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Entrepreneurs of Tomorrow With Julie Worley

Interview conducted on October 16, 2019

Over the past four years, Ms. Julie Worley has coordinated five Youth Entrepreneurship Fairs (E-fairs), which have been hosted in Southeast Colorado. On November 6, Lamar had its second annual Youth E-fair, encouraging young business-minded people in 5th-12th grade to present their business plans for the chance at monetary investments, all fully funded by local businesses, including us here at the Southeast Colorado SBDC. Not including Lamar’s most recent E-fair, over 150 business ideas presented by over 250 students from 22 school in Southeast Colorado (as well as private and home schooled students) have been showcased by the Youth E-fair, with over $12,00 in cash prizes awarded. Here with me to discuss this is Ms. Julie Worley.

Q: “I wanted to start by asking; What do you call this whole youth entrepreneurship initiative you have going on?”

Worley: “So we tried several variations, we tried after school four nights a week, and that was sort of successful. We tried a Friday-Saturday, kind of successful. But what turned out to be most successful was a one-day camp. We’d go into the class, we’d start when the bell rang, and by afternoon, by evening, those kids will have come up with a business idea and committed it to a tri-fold board. And then we’d have kind of a parent, community showcase where they can come in and the kids could talk to them about their business plans. So we’ve kind of adopted the one-day, go into the classroom template as what works. And of course, whenever you get kids out of a class they’re tickled pink, y’know, and they want to do whatever you ask them to do. So it’s been very successful, and we’ve done several of those since 2015.”

“So we did the E-camps across… the 6 counties in Southeast [Colorado], Baca, Bent Crowley, Kiowa, Otero, and Prowers. There are 22 schools in the 6 counties, lots of homeschool kids, and we tried to get out and expose, or touch, or tell them about entrepreneurship.”

“The first E-fair was in May 2017 here at OJC, and… since then we’ve hosted ’17, ’18, and ’19 in May here at OJC, November of ’18 was our first one in Lamar, and we’re actually hosting the second one in Lamar in November of ’19. So I brought this to you, this is the successes that we’ve had. We’ve engaged between 250 and 300 young people in 5th-12th grade in the [22 schools in the 6] counties in southeast Colorado, as well as homeschool students and private school students (Pioneer Christian and GOAL Academy). We’ve showcased over 150 youth business ideas, …and we’ve awarded, as of …May 2019, over $12,000 in cash prizes. That has all been -and this is an important aspect- locally raised money. That’s been no grant money, really no big corporate money or anything like that. Just a little here, a little there from community people that believe in the Youth Entrepreneurship program. So now I’m working on getting the funding for the Lamar E-fair, and it’s the same way. When you tell them what you’ve done and the youth that you’ve touched, most business people are very eager to help with it and take a part in it.”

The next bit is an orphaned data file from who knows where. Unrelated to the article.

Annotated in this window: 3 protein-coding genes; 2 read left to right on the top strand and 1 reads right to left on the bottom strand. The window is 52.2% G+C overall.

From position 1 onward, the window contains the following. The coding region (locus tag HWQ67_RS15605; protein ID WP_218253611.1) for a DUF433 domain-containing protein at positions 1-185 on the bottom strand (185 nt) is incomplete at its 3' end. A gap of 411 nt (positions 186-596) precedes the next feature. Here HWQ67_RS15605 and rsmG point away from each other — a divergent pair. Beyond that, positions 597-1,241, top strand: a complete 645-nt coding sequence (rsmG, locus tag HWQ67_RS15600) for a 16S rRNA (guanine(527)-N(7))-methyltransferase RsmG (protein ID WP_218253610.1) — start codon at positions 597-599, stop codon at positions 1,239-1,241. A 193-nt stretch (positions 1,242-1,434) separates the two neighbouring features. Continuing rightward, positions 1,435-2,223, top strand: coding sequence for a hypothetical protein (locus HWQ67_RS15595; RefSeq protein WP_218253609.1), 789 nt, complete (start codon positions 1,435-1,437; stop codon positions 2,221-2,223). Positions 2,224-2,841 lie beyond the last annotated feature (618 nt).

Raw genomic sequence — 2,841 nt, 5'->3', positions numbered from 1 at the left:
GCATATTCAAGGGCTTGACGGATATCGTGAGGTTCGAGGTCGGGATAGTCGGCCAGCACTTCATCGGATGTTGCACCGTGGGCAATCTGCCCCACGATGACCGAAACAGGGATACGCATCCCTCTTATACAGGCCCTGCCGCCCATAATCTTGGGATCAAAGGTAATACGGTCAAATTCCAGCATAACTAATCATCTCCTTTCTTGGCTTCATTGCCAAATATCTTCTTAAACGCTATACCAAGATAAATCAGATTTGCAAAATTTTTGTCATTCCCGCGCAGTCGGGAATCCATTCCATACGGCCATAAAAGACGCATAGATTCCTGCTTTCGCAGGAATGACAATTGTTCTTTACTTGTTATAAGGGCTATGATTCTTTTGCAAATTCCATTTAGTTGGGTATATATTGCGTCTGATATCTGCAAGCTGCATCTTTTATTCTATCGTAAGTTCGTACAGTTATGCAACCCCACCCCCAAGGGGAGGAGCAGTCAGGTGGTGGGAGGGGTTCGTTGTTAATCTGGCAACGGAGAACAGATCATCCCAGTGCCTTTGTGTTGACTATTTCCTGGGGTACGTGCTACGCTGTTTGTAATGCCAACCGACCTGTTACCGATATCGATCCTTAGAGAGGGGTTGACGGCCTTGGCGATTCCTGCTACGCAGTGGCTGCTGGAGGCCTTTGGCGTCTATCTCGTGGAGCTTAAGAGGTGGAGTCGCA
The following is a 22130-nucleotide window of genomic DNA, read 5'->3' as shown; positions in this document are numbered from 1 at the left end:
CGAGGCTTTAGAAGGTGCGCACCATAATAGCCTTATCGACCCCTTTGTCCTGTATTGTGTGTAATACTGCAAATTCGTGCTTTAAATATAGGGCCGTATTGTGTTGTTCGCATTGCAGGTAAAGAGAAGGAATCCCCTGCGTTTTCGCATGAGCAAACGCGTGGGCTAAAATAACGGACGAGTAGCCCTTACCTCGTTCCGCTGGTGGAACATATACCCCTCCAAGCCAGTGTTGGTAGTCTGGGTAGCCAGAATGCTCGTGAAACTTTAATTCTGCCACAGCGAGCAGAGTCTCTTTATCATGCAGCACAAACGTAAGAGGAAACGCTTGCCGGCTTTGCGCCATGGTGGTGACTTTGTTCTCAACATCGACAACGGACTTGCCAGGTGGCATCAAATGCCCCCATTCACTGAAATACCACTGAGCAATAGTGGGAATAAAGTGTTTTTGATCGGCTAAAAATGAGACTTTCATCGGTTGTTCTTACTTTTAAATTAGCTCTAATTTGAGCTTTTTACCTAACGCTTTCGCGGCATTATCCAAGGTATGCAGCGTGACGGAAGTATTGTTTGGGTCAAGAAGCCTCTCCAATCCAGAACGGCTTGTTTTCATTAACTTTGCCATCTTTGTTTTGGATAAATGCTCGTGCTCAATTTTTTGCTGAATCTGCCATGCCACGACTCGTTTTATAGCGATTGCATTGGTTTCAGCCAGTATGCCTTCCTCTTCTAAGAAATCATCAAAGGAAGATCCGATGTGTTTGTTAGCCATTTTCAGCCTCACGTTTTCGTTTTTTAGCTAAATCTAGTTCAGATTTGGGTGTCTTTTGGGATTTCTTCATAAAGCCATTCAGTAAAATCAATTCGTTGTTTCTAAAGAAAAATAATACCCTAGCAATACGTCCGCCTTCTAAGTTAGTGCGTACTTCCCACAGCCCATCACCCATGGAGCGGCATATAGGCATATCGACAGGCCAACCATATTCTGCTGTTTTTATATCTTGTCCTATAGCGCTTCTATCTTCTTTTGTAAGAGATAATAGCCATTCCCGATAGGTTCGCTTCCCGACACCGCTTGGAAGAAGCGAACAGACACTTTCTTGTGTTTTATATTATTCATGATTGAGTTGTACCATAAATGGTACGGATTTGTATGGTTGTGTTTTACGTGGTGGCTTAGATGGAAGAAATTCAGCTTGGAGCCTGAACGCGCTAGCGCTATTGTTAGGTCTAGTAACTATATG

“We’ve also supported the …6 youth businesses now operating in Southeast Colorado. Some of them are pretty limited or on a seasonal basis, but there are two young men in Rocky Ford that I believe operate their [welding and fabrication business] full time.”

“So, that’s how it all got started. We’re continuing to grow the program. When we branched out and went over to Lamar in ’18 with the E-fair, we attracted a lot of the same kids, but a lot of different kids from the Holly [and] Grenada schools, and I’m getting more response this year from those schools too. It’s a pretty new concept for them. We have not done any E-camps over on that side of the six-county area. We’ve done E-camps in Baca county, of course we’ve done a lot in Otero county, up in Crowley county. So that will be our focus this year. “

“Our grant funding with the Daniel’s fund …was a five-year funding program, and it ran out in August, and we had to submit a final report of what we’d done. And they were impressed with our numbers. They like our program and they’re inviting us to apply again. But there’s this gap period in here when there’s nothing going on, and there’s no funding coming in. So that’s a little bit of a crunch, but it’ll work out.”

“So what we’re doing now is we’re continuing to work with the youth entrepreneurship, and …Manzanola is going to be the first school to have an e-club, an entrepreneurship club… I think it can be a really effective tool in schools. Down in Campo, …they do some really creative, innovative things with entrepreneurship. If you recall, the two E-fairs you were at there were always a lot of Campo kids that came, and a lot of Campo kids that won. That’s because they’re a smaller school and they take time out of the school day to do entrepreneurship. But we envision that if we can get …E-clubs started in the schools, the entrepreneurship endeavor will carry on. Because you only get grant funding for so long to do a project, and we don’t want it to fall through the cracks. We would love to get some schools involved with an entrepreneurship curriculum. There’s lots of them out there… We’ve connected with My Tech High, it’s an online entrepreneurship program out of Utah. It’ a school year curriculum… It’s a neat program, age appropriate for whatever grade you’re in, and it’s just like buying a textbook. So that could be an option for schools that want a curriculum.”